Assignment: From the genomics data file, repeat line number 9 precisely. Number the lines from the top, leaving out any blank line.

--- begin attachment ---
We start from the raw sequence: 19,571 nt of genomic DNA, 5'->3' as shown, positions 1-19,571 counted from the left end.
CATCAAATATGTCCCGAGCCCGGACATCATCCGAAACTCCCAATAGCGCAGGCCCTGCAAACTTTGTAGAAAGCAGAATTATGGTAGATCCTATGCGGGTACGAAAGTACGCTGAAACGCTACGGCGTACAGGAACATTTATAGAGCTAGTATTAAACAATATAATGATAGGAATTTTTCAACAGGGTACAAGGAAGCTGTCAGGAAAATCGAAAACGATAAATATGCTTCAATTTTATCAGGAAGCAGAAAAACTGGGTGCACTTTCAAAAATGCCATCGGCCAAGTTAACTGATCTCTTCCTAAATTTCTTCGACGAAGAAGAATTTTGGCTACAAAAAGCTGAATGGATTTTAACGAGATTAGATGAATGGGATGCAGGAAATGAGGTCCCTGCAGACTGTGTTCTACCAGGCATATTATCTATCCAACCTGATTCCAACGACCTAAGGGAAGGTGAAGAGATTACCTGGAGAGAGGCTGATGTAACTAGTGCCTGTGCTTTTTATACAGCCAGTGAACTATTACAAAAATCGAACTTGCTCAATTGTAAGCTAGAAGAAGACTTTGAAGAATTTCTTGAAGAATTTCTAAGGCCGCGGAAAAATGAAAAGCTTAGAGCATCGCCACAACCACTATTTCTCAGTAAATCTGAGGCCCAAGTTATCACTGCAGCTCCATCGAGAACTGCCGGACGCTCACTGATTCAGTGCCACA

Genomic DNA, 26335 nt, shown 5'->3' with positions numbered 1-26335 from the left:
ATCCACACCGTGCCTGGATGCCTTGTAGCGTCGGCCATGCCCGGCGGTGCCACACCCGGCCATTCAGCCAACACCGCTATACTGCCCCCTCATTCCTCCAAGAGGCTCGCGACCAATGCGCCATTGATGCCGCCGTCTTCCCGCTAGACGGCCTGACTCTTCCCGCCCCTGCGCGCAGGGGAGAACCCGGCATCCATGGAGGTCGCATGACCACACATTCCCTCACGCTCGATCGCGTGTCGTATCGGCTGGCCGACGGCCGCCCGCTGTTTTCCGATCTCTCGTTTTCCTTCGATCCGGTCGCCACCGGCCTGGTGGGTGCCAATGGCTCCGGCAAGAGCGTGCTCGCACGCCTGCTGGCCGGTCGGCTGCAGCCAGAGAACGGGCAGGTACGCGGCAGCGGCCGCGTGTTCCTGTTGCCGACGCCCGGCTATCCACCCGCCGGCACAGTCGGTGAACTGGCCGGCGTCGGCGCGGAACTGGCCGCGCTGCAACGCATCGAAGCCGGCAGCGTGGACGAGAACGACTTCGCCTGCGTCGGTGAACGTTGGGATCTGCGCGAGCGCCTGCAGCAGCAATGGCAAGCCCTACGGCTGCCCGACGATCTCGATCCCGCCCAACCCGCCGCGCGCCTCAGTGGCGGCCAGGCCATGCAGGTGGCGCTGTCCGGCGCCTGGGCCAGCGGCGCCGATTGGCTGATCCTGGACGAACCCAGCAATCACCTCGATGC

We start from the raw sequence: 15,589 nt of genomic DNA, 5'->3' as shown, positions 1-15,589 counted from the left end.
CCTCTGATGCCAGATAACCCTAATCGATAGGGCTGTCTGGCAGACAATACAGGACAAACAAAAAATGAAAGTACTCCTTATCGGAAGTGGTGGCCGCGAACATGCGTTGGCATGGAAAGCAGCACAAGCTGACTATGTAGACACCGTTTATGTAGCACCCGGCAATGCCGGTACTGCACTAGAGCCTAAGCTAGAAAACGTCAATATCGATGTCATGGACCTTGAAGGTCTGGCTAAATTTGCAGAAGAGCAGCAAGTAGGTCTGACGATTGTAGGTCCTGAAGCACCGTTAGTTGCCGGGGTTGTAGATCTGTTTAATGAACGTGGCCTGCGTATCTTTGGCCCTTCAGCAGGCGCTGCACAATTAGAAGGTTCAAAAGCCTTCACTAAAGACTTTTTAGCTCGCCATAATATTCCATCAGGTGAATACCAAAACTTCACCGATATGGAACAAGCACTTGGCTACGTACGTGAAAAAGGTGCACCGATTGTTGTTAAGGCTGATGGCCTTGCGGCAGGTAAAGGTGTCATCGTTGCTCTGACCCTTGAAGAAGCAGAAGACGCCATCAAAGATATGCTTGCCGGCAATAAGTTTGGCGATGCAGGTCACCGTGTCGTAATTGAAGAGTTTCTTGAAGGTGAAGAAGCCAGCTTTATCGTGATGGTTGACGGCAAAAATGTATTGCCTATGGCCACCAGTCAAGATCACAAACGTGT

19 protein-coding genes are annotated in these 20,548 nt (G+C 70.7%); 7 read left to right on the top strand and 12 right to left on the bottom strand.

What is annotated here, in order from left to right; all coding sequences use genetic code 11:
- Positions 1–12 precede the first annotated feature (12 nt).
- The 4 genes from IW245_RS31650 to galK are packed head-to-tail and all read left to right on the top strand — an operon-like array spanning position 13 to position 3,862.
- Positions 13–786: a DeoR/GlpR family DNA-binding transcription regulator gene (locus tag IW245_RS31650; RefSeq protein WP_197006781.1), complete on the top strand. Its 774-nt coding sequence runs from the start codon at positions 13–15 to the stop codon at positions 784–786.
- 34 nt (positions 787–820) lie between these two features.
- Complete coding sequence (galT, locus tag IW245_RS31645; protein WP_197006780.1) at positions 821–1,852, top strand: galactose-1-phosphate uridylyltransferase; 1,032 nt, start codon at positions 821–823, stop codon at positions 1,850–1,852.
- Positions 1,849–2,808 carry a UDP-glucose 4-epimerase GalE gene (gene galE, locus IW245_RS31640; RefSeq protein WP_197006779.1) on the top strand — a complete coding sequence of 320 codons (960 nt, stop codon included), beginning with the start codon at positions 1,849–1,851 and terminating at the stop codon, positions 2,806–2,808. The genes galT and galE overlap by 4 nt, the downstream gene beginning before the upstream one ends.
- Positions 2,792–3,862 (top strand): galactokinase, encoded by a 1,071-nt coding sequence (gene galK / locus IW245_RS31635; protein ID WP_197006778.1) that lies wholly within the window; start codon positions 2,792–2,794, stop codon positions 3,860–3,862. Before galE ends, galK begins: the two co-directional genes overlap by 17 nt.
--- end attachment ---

- Positions 1–12 precede the first annotated feature (12 nt).